For the Auto Industry, California Already Has Seceded

LOS ANGELES ( TheStreet) -- In terms of the automotive market, California long ago seceded from the rest of the country.

The Los Angeles Auto Show, the auto show for the state where 11% of all U.S. retail auto sales occur, opens for the media on Wednesday and for the public on Friday. At the show, which provides a look at the industry from California's viewpoint, some 50 vehicles will make their global or North American debuts. The emphasis will be on green cars, imports and luxury cars.

California accounts for a third of all electric vehicles and a quarter of all hybrid vehicles sold in the U.S., according to It is among the few states where imports dominate. And its abundance of high-wealth households creates a strong market for luxury vehicles.

At the auto show, the top introductions will be the new Honda ( HMC) Civic and the Toyota ( TM) RAV-4. For Detroit, the principal event will be GM's ( GM) introduction of the new Chevrolet Spark electric vehicle. Ford ( F) will show the new Fiesta, first shown at the Paris Motor Show in September.

For the first nine months of 2012, the list of the top 10 new car registrations in the Los Angeles area didn't include a single Detroit vehicle, according to In the L.A. market, which accounts for more than half of California retail sales, the top 15 registrations included only one Detroit vehicle, the number 15 F-Series pickup. The top 20 includes only one other Detroit vehicle, the Chevrolet Silverado, at No. 20. Chevrolet Cruze was No. 28.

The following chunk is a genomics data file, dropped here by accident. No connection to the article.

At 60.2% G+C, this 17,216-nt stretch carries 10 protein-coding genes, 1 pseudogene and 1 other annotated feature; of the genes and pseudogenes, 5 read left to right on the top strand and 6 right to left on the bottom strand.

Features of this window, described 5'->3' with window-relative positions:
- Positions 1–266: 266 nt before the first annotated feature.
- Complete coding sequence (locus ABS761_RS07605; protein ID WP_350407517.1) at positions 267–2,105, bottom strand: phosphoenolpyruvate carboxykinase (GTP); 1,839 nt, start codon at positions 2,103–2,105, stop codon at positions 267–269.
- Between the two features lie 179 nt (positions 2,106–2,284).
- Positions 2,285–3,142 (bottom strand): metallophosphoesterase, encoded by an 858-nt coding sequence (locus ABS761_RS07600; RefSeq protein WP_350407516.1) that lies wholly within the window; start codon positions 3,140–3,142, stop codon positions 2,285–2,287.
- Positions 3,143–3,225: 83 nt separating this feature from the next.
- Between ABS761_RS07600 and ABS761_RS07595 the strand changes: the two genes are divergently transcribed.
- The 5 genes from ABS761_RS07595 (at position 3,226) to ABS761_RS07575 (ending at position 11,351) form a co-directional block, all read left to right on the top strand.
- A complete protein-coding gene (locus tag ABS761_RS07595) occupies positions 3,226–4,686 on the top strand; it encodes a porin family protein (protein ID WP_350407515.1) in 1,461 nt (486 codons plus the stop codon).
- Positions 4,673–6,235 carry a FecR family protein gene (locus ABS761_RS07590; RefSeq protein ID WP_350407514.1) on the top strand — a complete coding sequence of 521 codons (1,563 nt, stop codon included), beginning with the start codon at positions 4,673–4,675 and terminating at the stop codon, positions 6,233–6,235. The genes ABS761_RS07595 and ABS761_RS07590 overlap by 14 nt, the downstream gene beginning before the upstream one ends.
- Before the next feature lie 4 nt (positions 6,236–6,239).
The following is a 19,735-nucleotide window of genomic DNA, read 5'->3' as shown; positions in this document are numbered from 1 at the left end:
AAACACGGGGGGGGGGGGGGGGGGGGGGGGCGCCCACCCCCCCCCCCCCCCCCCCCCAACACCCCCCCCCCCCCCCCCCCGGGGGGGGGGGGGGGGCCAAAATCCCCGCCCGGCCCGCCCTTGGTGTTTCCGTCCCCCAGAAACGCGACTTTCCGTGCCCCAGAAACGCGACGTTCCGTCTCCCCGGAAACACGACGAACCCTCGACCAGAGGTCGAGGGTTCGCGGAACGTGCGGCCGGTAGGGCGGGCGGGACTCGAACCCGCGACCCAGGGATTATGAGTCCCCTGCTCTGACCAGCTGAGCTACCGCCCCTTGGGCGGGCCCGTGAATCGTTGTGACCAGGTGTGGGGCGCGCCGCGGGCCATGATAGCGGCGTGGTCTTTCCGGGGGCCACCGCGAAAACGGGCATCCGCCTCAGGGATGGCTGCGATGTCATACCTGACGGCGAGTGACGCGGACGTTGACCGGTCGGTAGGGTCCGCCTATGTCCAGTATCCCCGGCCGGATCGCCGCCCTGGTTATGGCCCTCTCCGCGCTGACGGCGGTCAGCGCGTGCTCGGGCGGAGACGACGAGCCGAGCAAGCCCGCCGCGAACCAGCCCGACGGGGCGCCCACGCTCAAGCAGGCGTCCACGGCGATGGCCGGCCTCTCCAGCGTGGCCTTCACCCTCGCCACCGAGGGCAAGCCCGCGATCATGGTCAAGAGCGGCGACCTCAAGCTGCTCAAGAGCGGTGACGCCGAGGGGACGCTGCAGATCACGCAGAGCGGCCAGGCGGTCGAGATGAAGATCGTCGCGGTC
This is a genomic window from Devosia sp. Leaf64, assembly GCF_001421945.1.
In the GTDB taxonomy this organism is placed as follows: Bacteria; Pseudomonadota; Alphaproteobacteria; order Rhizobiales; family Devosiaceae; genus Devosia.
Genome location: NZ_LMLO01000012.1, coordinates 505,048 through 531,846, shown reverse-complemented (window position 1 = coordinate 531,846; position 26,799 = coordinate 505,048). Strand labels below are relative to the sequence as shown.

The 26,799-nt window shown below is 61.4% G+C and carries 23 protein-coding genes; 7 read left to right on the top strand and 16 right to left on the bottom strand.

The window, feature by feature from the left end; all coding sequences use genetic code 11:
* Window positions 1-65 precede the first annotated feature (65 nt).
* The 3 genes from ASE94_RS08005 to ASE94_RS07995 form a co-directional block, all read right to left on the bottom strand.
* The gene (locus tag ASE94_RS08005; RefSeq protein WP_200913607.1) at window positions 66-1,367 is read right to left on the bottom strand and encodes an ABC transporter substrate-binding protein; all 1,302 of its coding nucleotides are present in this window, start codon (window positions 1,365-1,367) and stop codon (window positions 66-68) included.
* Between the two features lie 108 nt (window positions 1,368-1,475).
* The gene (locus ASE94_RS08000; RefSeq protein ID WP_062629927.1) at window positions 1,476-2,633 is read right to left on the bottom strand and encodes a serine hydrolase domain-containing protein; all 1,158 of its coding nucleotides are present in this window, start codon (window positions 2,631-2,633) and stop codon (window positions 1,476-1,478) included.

By contrast, the top 10 U.S. vehicles for the first 10 months are led by F-Series and Silverado, with the Dodge Ram at No. 8, Ford Escape at 10, Focus at 11, and Chevrolet Cruze at No. 13. California has "an import car bias," said analyst Jessica Caldwell, on a recent conference call with auto reporters.

As far as electric vehicles and hybrids, "California is big in the green market," Caldwell said. "If there is a green movement, it usually starts in California."

California believes it should play an active role in promoting green technology. For more than a decade, it has required automakers to sell a number of vehicles that produce little or no tailpipe exhaust. This regulation encourages electric vehicles, even if they lose money. For instance, the auto show introductions will include Chrysler's first battery-powered car, the Fiat 500e, which will cost the company $8,000 and $9,000 per sale, CEO Sergio Marchionne has estimated. Said Caldwell, "There will be an electric car in the portfolio of every domestic automaker."

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